Governor Andrew Cuomo’s New York wasn’t the only government that inflicted blatant harm and unnecessary death on elders during during the Covid pandemic. Quebec did too. From the Toronto Sun story:
“Systemic ageism,” outdated health-care facilities and government reforms contributed to the tragedy that unfolded in the province’s long-term care homes during the first wave of COVID-19, a former Quebec health minister told a coroner’s inquest on Monday.
Réjean Hébert, who is also a gerontologist, told coroner Géhane Kamel that nearly 10 per cent of the province’s long-term care patients died of COVID-19 in the early months of the pandemic — a rate five times higher compared to Canada as a whole.
It didn’t start with Covid:
Hébert, who served as health minister under former premier Pauline Marois, said that even before the pandemic there was a tendency to shift health-care resources toward other priorities, leading to a lack of doctors and nurses to care for vulnerable seniors in care homes. As a result, the homes were no longer able to provide acute care, forcing them to transfer distressed patients to hospital, which was “extremely difficult” for those with cognitive impairments, he said.
Hébert also pointed to outdated facilities where patients were subjected to inadequate ventilation and forced to share bedrooms and bathrooms as factors that contributed to Quebec’s high mortality rate.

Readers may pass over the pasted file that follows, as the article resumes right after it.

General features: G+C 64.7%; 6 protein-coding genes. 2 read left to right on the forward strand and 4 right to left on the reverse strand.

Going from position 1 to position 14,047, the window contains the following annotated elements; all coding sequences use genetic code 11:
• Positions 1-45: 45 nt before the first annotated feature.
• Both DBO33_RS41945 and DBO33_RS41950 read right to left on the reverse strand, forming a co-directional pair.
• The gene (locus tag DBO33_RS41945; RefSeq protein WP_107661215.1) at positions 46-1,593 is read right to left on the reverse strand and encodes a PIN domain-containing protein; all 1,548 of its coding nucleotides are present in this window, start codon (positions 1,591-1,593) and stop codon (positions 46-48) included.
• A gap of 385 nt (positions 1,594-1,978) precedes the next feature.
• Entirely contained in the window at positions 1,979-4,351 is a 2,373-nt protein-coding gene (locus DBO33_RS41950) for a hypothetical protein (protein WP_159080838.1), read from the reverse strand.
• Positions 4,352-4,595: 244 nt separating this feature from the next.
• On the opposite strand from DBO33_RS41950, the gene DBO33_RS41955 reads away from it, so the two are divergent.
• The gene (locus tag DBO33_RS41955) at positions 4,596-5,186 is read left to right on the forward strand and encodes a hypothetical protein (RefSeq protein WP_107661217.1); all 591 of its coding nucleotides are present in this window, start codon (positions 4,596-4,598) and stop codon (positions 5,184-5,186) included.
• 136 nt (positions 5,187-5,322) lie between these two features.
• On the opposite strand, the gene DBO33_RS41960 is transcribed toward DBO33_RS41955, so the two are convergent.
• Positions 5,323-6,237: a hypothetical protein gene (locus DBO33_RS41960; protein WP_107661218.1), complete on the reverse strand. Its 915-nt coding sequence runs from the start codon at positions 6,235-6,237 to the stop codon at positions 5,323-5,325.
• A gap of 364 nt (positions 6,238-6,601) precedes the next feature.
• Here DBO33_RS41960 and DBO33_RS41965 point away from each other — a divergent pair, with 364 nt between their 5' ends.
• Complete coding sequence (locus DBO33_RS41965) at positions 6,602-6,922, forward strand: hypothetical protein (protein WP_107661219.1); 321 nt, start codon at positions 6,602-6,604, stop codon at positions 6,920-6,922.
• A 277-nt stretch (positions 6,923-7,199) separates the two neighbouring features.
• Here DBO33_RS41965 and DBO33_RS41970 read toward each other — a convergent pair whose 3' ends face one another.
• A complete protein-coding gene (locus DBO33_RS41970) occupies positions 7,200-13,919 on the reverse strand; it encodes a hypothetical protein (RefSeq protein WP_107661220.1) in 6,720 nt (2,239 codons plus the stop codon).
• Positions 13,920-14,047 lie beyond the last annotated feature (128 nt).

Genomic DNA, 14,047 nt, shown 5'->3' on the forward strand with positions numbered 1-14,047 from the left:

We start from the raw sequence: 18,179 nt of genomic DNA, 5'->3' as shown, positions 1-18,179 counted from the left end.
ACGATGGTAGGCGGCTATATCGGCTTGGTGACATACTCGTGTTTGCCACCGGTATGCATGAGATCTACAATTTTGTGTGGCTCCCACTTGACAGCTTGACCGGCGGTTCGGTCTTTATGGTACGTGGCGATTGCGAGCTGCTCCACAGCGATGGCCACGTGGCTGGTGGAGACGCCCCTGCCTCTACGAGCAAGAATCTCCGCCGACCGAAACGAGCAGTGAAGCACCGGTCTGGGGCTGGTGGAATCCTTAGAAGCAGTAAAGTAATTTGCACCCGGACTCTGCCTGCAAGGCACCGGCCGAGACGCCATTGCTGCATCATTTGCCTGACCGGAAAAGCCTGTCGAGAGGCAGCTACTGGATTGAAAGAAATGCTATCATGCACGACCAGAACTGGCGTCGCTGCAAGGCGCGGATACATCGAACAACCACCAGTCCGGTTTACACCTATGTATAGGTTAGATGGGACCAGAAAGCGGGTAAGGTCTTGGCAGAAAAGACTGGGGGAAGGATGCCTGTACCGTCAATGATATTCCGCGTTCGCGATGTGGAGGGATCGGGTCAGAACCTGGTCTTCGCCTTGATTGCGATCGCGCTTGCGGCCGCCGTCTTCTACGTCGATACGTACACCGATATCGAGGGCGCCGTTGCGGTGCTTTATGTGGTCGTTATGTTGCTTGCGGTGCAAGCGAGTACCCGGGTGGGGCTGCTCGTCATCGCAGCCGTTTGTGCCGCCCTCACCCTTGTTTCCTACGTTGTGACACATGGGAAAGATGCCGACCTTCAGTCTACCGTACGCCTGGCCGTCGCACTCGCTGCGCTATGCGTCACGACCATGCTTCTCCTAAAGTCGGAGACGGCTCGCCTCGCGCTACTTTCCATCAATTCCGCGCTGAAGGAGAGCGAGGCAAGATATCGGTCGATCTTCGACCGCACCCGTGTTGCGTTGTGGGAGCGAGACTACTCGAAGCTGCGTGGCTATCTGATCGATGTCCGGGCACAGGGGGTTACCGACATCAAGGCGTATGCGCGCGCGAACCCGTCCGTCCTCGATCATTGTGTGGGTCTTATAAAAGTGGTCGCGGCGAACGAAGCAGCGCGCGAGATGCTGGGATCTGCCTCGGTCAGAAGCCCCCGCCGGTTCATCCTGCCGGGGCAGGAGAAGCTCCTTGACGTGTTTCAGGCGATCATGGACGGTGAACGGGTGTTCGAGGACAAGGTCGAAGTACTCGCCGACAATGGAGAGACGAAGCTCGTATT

Now, do you think that this clear warning about the threat to elders caused by “systemic ageism” will be applied as Quebec and the rest of Canada expand access to euthansia among the elderly? Is Putin a friend of Ukraine?
The media will often report in detail and with righteous indignation about varied failings and abuses in health-care systems — such as the drumbeat of criticism often seen against HMOs in the states. But these crucial questions are often forgotten once the subject turns to euthanasia.
I call this phenomenon “Euthanasia Land,” a magical realm of chirping birds and butterflies, where systemic failures in health-care and social policy disappear and life terminations happen only under the most rigorous protective guidelines and by the most deeply caring and compassionate medical personnel.
But Euthanasia Land isn’t real. The crises reported in this story have equal impact on doctor-prescribed death as they do lapses in proper care. They are just far less discussed.
Consider the Canadian woman who was euthanized because she didn’t want to be lonely during Covid lockdowns. She wasn’t allowed family visitors while she was alive, but they were allowed to be with her when her doctor killed her. She wasn’t the only such victim, either. A Canadian government study found that hundreds of people who died by euthanasia in 2019 requested death at least in part due to loneliness and isolation.
But none of that stops the death juggernaut. When these horrors are reported, which isn’t often, they are soon forgotten.
Would it have been too much for the critics of the elder-care in Quebec — and the reporter, for that matter — to connect these crucial dots, and thereby open a vital conversation about how these same systemic problems also impact the provision of euthanasia?
I’ll bet the thought didn’t occur to them because, somehow, it never does.
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